Posts tagged with "colorado"

Chloe Moriondo illustration by Heather Skovlund (photo credit: Jimmy Fontaine) for 360 Magazine

Chloe Moriondo × Blood Bunny

CHLOE MORIONDO DEBUTS NEW ALBUM BLOOD BUNNY RECORD CROWNED AS NEW YORK TIMES CRITIC’S PICK

BODYBAG OFFICIAL MUSIC VIDEO STREAMING NOW

NORTH AMERICAN FALL HEADLINE TOUR ON-SALE TODAY DATES KICK OFF SEPTEMBER 30TH IN CLEVELAND, OH

CHLOE MORIONDO BODYBAG OFFICIAL MUSIC VIDEO

18-year-old artist Chloe Moriondo has shared her major-label debut album Blood Bunny. The release is accompanied by an official video for track Bodybag, which is streaming now on Moriondo’s official YouTube channelBlood Bunny is available now on all streaming platforms via Public Consumption Recording Co./Fueled By Ramen.

In celebration of the record, Chloe Moriondo will embark on a fall headline tour, kicking off September 30th in Columbus, Ohio. The trek will make stops at The Roxy in Los Angeles, CA and New York City’s Bowery Ballroom before wrapping up with a home-state performance at El Club in Detroit, MI (tour itinerary attached). General on-sale begins today at 12pm local time. For up-to-date ticketing information, please visit the Chloe Moriondo website.

The New York Timescrowned the 13-track Blood Bunny a Critic’s Pick, and exclaimed On the robust and vividly plain-spoken ‘Blood Bunny,’ Moriondo is a pop-punk whiz, deftly hopping between musical approaches from spare to lushly produced, and emphasizing intimate, cut-to-the-bone lyrics. The Line of Best Fit hailed the record as Moriondo’s boldest, brightest and most ambitious project to date, while Dork Magazine raved, it’s obvious that [Blood Bunny] is a big deal in a five-star review. FLOOD Magazine praised the record’s intricate production blending cozy pop and rock riffs and UPROXX declared, Blood Bunny is a departure from the sound on Moriondo’s previous work, employing a full band to create alternative rock songs that sound absolutely massive with excellent songwriting.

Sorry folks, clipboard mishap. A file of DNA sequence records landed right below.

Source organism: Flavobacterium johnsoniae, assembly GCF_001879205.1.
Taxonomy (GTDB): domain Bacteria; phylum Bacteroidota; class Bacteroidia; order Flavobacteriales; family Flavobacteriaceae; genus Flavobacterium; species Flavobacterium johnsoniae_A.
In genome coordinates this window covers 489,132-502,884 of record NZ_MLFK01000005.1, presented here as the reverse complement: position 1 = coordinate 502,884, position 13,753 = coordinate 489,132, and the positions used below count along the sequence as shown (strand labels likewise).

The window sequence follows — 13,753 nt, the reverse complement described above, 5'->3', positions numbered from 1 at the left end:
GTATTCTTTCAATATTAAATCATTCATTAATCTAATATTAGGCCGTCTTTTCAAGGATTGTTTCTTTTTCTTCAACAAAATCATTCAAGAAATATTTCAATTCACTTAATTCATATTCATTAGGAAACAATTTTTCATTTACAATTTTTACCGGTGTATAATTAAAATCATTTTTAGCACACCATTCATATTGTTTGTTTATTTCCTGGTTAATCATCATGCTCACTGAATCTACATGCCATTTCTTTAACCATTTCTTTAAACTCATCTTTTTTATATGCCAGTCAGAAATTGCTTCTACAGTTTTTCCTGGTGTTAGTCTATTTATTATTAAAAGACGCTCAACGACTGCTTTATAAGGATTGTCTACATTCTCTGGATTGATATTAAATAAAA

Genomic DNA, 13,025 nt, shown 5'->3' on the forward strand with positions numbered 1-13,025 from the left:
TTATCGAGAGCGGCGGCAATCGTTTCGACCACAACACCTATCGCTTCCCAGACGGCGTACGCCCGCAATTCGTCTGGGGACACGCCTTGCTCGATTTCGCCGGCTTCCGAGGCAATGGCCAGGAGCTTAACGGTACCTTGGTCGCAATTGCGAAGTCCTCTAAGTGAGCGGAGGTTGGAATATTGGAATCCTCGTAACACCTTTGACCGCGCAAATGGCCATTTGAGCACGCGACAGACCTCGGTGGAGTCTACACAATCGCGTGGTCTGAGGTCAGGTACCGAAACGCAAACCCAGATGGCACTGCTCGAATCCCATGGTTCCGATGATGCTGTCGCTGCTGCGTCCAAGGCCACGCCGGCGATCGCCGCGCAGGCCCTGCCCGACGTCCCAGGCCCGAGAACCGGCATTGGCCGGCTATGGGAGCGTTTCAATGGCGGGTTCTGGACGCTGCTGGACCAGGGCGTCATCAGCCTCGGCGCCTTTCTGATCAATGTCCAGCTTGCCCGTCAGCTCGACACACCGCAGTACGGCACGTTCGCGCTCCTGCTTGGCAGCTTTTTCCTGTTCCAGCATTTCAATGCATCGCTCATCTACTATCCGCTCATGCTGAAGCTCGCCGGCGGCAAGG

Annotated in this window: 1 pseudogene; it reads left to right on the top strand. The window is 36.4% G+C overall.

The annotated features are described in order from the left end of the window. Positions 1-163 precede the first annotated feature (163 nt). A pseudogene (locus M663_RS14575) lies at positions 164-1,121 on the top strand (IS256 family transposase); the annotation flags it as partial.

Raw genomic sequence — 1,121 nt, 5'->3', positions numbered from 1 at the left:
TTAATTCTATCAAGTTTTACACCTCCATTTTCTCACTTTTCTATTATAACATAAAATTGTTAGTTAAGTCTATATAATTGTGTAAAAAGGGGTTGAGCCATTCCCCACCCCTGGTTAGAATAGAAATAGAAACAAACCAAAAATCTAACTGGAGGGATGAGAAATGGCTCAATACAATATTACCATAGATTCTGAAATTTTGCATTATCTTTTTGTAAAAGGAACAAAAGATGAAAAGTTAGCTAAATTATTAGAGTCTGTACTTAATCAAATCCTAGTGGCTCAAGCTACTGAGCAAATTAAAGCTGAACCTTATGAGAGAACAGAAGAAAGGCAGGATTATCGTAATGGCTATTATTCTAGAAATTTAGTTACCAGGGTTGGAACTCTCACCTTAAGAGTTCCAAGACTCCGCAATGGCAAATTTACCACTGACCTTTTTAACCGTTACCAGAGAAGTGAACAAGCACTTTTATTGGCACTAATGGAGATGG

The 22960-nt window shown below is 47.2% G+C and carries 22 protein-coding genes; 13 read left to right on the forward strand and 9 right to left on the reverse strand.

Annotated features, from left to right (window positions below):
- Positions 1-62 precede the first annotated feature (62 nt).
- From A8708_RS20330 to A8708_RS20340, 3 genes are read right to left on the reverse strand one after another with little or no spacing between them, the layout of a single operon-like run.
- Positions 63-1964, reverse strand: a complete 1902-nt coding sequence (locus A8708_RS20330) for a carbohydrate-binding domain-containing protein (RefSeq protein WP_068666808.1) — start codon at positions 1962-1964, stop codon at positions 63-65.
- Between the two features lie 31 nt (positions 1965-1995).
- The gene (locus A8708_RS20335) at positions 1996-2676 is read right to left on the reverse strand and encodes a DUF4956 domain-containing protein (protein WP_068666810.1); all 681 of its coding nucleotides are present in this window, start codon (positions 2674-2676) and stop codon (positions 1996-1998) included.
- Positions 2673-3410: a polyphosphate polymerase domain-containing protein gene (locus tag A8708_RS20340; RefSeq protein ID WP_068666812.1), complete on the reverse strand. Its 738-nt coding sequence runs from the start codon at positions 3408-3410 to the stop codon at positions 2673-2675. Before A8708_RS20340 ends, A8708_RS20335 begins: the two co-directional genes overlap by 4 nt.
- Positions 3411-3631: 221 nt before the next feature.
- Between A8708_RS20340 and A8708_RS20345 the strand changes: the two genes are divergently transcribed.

Blood Bunny was heralded by the release of April single I Eat Boys, a deceptively breezy track inspired by the queer cult classic film Jennifer’s Body, twisting an instance of street harassment into a cannibalistic daydream. In addition to Éc;I Eat Boys,Éd; the albumfeatures previously released singles Manta Rays, GIRL ON TV, and I Want To Be With You, the latter of which was lauded by The New York Times as acutely observed bedroom pop served with a side of arena-emo triumph. Recently labeled one of 2021’s Artists To Watch by PEOPLE and NME, Chloe has racked up praise from BillboardUPROXXRefinery29them., E!, and more. The artist has also become a sought-after collaborator, recently appearing as a featured artist on tracks with Frances Forever, mxmtoon and Ricky Montgomery.

At age eighteen, Chloe Moriondo professes to be an internet kid, yet she tackles overwhelming infatuation, listless daydreams, and first love with keen empathy that’s unsearchable online. With her relatable, confessional lyrics and idiosyncratic humor, the singer-songwriter has built a devoted fanbase of millions, sharing her authentic self to create a genuine connection with her listeners.

CHLOE MORIONDO 2021 HEADLINE TOUR DATES

Thu, SEP 30 Mahalls Cleveland, OH

Fri, OCT 1 Bottom Lounge Chicago, IL

Sat, OCT 2 7th Street Entry Minneapolis, MN

Tue, OCT 5 Lost Lake Lounge Denver, CO

Thu, OCT 7 Kilby Court Salt Lake City, UT

Sat, OCT 9 Holocene Portland, OR

Sun, OCT 10 The Vera Project Seattle, WA

Tue, OCT 12 Rickshaw Stop San Francisco, CA

Thu, OCT 14 The Roxy Theatre Los Angeles, CA

Sat, OCT 16 House of Blues San Diego San Diego, CA

Sun, OCT 17 The Rebel Lounge Phoenix, AZ

Fri, NOV 12 Antone’s Austin, TX

Sat, NOV 13 The Secret Group Houston, TX

Sun, NOV 14 Dada Dallas Dallas, TX

Tue, NOV 16 The Basement East Nashville, TN

BLOOD BUNNY Tracklisting:

Rly Don’t Care

I Eat Boys

Manta Rays

GIRL ON TV

I Want To Be With You

Slacker

Take Your Time

Bodybag

Favorite Band

Samantha

Strawberry Blonde

Vapor

What If It Doesn’t End Well

Rainbow Dreamland illustration by Heather Skovlund for 360 Magazine

Rainbow Dreamland Tour

VALLEY TO JOIN COIN ON RAINBOW DREAMLAND NORTH AMERICAN TOUR IN FALL 2021, TICKETS ON SALE NOW

LISTEN TO LIKE 1999 BY VALLEY HERE

PURCHASE TICKETS HERE

JUNO nominated, Canadian indie-pop band, VALLEY has announced their Fall 2021 North American tour in support of COIN. The 17-date tour run will begin on October 26 in Birmingham, AL, and go through November 21 in Houston, TX. The Rainbow Dreamland tour will be VALLEY’s return to the stage, bringing new music directly to their fans.

Most recently, VALLEY released their charmingly nostalgic single Like 1999 along with a video featuring TikTok star Boman. Fittingly, the track first gained momentum when the band posted a teaser of the song on their own TikTok. Since then, Like 1999 has garnered over 10 million global streams and become a form of escapism to fans waiting out the pandemic. Don’t miss your chance to see VALLEY live when shows return this Fall.

High-profile, high-octane – PAPER

A buoyant pop anthem full of emotion and fun, clever references, Like 1999 taps a sentimental vein Atwood Magazine

Taking the shape of a time capsule, the new track is an ode to the 1990s, shimmering with kaleidoscopic textures, sun-kissed melodies, and lush vocals that create an irresistible and dreamy sound. –  Gig Goer